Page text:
Life as a butter maker
Will Abernethy, butter maker, Abernethy Butter, tells NI Business Now what an average day in his life is like.
6am – My first job every day is to walk to the end of our lane and collect two 40 litre churns of pasteurised cream. They are dropped off in the morning by Draynes Farms, a dairy farm about eight miles away.
7am – My wife and I always have breakfast together, Shredded Wheat with warm milk. We have a granny flat next door that we have had converted into space for making, storing and packaging butter so I can get started on my work for the day as soon as we are finished.
8am – To make butter the first step is to fill a butter churn with cream. Our cream is 40% butter fat. You could use milk but it would take longer to make due to the smaller butter fat content. We have different sized churns. To make a kilo of butter, I use a five litre alloy one from the 1940’s, with a handle at the side. I pour in two litres of cream that has been kept at room temperature. I turn the handle, which turns a paddle inside and this will make the cream separate into buttermilk and butter fat. These will curdle and then stick together. I pour away the buttermilk, put the butter into a stainless steel bowl and mash it under cold water with wooden pats to remove all traces of buttermilk.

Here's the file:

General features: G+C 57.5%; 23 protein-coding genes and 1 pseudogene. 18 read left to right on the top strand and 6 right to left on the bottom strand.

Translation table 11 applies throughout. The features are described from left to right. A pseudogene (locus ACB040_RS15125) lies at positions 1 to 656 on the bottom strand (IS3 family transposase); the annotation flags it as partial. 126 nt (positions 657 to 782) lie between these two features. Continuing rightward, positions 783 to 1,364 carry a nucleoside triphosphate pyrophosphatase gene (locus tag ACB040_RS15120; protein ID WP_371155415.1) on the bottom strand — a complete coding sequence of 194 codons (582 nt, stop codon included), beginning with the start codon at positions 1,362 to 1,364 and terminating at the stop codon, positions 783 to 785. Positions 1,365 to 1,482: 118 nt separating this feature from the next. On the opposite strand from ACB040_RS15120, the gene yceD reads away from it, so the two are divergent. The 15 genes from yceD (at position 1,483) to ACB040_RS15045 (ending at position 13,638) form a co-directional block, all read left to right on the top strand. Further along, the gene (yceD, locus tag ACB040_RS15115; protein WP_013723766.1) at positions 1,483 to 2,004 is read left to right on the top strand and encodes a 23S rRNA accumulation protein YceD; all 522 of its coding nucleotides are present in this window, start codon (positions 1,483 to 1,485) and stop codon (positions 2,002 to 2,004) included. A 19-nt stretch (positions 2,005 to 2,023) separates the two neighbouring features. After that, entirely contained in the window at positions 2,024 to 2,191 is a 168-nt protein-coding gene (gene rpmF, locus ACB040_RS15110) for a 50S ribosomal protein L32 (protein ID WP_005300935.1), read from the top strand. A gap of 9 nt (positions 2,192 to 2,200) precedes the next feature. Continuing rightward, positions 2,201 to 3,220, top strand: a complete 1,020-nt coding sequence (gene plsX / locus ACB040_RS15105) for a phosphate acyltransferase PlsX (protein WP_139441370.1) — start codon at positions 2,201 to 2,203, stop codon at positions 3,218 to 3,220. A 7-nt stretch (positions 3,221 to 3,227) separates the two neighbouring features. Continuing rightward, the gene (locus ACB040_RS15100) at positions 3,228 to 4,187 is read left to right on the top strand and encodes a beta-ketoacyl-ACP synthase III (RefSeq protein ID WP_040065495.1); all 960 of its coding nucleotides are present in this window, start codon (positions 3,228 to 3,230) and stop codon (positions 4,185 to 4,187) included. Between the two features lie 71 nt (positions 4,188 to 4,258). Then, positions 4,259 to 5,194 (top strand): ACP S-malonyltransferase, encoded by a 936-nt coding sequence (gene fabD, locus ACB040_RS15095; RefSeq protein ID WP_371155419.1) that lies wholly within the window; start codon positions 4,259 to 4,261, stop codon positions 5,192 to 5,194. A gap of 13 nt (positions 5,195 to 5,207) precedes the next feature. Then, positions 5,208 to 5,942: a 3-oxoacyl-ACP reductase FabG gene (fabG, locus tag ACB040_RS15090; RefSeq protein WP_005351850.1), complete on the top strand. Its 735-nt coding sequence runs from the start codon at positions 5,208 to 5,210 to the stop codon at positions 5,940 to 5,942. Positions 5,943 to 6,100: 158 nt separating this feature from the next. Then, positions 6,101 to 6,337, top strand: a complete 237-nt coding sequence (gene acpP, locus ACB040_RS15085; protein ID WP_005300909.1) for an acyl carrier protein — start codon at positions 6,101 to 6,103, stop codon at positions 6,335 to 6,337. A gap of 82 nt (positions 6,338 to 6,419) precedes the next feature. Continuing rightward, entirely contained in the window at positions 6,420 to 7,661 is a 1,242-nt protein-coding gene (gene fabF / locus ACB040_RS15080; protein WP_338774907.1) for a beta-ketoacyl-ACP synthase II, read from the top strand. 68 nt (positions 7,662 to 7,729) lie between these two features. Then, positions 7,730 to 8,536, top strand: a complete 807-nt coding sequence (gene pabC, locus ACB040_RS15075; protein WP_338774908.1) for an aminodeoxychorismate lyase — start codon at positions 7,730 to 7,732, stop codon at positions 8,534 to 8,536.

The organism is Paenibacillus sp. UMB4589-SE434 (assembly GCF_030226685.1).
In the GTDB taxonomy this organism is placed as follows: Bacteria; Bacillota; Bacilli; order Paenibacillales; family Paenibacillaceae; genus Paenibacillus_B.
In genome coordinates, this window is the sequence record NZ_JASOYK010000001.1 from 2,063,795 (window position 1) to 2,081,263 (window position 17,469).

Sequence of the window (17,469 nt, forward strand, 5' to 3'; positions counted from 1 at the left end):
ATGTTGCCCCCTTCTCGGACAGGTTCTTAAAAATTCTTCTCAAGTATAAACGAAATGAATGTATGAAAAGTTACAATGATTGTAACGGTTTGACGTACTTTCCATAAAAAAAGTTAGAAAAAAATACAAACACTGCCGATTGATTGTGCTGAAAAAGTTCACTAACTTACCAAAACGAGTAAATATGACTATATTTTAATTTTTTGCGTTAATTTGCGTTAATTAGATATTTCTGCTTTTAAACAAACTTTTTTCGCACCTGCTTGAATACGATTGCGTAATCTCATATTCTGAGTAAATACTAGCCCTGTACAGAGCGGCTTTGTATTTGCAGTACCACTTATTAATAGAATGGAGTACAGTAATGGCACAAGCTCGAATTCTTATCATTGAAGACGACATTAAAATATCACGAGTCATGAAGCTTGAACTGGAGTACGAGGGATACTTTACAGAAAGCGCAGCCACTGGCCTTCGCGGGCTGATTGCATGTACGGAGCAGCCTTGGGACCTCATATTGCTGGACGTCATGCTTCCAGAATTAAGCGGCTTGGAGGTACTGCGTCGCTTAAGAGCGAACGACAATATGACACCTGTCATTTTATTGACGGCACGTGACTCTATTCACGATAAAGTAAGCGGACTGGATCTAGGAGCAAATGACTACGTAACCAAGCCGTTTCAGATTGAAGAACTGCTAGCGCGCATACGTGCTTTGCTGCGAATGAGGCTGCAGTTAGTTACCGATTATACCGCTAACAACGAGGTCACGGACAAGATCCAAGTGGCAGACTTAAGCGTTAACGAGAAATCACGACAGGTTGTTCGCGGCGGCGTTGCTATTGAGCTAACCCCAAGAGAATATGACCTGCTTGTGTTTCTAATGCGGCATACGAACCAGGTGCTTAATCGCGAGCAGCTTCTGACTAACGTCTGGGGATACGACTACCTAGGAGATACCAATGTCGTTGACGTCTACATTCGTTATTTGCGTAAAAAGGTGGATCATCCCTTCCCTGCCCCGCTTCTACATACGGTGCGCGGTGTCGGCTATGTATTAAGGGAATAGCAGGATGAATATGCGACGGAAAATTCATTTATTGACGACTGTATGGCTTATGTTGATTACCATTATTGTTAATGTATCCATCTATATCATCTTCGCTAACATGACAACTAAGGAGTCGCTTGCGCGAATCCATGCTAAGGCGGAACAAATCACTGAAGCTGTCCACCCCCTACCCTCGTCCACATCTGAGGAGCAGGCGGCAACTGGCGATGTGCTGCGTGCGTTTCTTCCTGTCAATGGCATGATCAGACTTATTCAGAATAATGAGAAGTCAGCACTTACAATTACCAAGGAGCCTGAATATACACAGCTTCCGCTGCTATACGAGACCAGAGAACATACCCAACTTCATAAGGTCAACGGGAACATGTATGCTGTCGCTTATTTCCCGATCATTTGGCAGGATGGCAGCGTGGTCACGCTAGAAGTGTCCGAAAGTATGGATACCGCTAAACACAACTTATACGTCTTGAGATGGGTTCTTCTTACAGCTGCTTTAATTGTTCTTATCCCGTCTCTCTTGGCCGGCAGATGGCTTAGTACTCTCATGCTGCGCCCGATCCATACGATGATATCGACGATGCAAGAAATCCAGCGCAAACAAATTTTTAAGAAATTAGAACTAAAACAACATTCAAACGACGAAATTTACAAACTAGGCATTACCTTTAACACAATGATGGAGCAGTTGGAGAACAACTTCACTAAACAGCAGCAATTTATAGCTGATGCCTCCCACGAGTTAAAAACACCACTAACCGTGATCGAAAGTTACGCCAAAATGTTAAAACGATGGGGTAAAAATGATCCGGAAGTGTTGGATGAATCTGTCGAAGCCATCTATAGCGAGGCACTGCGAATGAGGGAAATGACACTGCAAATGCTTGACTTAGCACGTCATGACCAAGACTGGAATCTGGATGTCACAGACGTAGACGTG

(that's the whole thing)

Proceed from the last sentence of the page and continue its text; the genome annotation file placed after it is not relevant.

1pm – We always take a break during the morning to enjoy some wheaten bread with butter and a cup of tea. At lunch we stop again for a ham salad sandwich.
2pm – Once the butter is rinsed, I mix in the salt. We only add a teaspoon of salt to every pound. I then break off a dollop at a time, weigh it to 125g and flatten it into a rectangle on one of the pats. With the other I roll it into a Swiss roll shape, place on greaseproof paper and put into the fridge for half an hour. Allison wraps and labels them with our traditional style paper. She is responsible for managing the orders, couriers and all the administration.
4pm – I generally finish work around 4pm and get settled before we eat at 6pm.
8pm – After tea I see to the sheep. We have about 100 on our farm. Until last year I worked at local farms, but now I am able to make butter every day because we are so busy. We have even had orders from the Fat Duck and Fortnum & Mason. This has made me feel that anything is possible.
To find out more about Abernethy Butter follow @ButterMakerWill or @AbernethyButter on Twitter. You can also visit the website: